Wednesday, February 08, 2006

Impartial service to the law

Go onto the BNP site and it will offer you two video clips. The first is of a Countryside Alliance demonstration in the Mall. It shows a genial crowd, standing around chatting, with a few policemen wandering around on the road.

Suddenly, there is a surge of movement and the camera catches a phalanx of police dressed in riot gear, moving purposefully into the picture. They line up and then groups form snatch squads, darting into the crowd to seize individuals, whom they drag into the road, with one at least being administered a vicious beating.

The other video shows last Friday's Muslim demonstration, the demonstrators displaying their murderous placards, the police positioned not to challenge the crowd but to protect it, and not a riot squad in sight.

The police, it seems, are becoming the most effective recruiters for the BNP . The Party is taking on new recruits so fast its administration is having difficulty coping and funds are pouring in. Reliable sources suggest that it has received over £100,000 donations in the last week, and the cheques and cash continue to arive.

The public profile of the Party has also been considerably enhanced by the prosecution of Nick Griffin and, today, inevitable comparisons are being made between the speed with which the authorities decided to drag Griffin into court, and the delays in bringing Abu Hamza ("The Hook") to justice.

Thus we find Dean Godson in The Times remarking that his imprisonment has come far too late. “The most amazing revelation from the Hook’s trial,” Godson writes,

…is that MI5 and the Metropolitan Police Special Branch effectively acquiesced in his years of largely untrammelled hate-mongering at the Finsbury Park mosque. His defending counsel, Edward Fitzgerald, QC, recalled the following exchange: "My sermon, is it a problem?" asked the one-eyed cleric. Came the reply from the Met: "You have freedom of speech. You don't have anything to worry about so long as we don't see blood on the streets."
Godson believes that this quite authentically reflect the spirit of the authorities' approach, "a policy of geopolitical Nimbyism", underlined on Newsnight by Anjem Choudary, spokesman for the extremist group al-Ghurabba, who defended the London demonstrators holding placards that called for the beheading anyone who insults Islam in wake of the cartoon controversy.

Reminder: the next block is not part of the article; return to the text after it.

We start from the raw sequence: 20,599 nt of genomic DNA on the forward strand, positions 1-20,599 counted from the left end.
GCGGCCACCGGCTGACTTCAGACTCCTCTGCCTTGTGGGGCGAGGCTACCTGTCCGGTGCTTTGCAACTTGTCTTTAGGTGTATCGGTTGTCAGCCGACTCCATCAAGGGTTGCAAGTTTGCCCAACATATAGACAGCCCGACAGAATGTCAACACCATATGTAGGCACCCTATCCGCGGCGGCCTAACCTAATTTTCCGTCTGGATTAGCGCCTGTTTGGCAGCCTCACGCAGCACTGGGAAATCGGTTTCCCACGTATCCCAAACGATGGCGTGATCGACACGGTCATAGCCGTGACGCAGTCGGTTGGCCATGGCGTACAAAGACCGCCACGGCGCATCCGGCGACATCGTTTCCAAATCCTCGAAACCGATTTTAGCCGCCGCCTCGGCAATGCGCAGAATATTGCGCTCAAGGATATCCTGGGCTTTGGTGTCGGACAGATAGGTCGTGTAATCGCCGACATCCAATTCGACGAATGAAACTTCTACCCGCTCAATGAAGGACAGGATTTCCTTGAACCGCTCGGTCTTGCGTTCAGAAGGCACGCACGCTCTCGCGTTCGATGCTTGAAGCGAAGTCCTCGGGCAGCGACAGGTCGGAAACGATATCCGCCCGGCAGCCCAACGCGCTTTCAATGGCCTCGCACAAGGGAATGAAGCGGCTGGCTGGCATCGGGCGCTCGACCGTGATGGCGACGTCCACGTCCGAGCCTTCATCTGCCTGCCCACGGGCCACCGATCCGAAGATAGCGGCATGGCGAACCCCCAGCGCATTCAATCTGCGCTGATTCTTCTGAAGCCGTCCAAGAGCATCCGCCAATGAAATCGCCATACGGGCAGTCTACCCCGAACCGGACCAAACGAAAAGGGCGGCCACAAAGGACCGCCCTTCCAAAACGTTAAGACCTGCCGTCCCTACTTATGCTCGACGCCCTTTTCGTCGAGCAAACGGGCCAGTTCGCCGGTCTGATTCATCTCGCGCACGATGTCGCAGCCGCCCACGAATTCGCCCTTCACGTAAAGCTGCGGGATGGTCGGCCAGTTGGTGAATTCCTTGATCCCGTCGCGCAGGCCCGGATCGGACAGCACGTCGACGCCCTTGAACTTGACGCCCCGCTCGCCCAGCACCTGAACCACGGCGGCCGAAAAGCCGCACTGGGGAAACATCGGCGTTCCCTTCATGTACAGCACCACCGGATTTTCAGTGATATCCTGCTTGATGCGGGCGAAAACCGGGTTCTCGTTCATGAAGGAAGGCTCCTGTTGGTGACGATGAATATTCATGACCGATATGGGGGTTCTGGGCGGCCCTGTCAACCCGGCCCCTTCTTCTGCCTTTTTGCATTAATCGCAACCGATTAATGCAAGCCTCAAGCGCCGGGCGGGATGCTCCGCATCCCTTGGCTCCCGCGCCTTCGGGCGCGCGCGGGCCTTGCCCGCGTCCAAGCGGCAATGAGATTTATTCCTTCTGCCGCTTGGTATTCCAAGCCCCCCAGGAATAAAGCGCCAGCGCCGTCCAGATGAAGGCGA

The article, which is well worth reading in full, then goes on to sketch out the various factor which have brought us to this situation, a laissez-faire attitude, which rightly earned the capital the sobriquet of "Londonistan".

But the theme is also taken up by Matthew d'Ancona in The Telegraph, under the heading, "Free speech? Labour cares more about the Muslim vote".

D’Ancona also makes use of the Newsnight transcript, this time citing Sayeeda Warsi, the Conservative vice-chairman, and a British-born Muslim of Pakistani background. Writes d’Ancona:

Unfazed by Mr Choudary's offensive claim that she was not entitled to speak because she was not wearing a veil, Ms Warsi spoke up for the very British determination not to fall for the frothing of the reactionary Right (we are all doomed) or to yield to the threats of Muslim extremists (you are all doomed). "I am confident," she said, "that in Britain the middle ground, the people who are prepared to engage in dialogue and live alongside each other with shared values and a sense of shared identity, that they will prevail." Firebrands like Mr Choudary, she said, had no place in multi-cultural Britain.
It takes a lot of courage for a Muslim woman to say such a thing, adds d’Ancona. Ms Warsi's intervention made the anodyne remarks of white male ministers seem all the more cowardly.

Warsi's intervention mirrors the statements made by other moderate Muslim leaders but this is not enough. Ministers have spent far too much time prancing about on a European stage, pontificating about global terrorism, and looking for "European solutions", neglecting their own back yard – where the murderous creed of Abu Hamza has been given free license. Now, unless they grasp these issues, the main beneficiary will be the BNP – to the detriment of the Muslim communities and the political process.

The first thing that must be done is to sort out a police force which seems to have lost its way. In this context, politicians might do well to remember Peel's nine principles of policing, framed in 1829, and in particular his injunction that, "Police seek and preserve public favour not by catering to public opinion but by constantly demonstrating absolute impartial service to the law."


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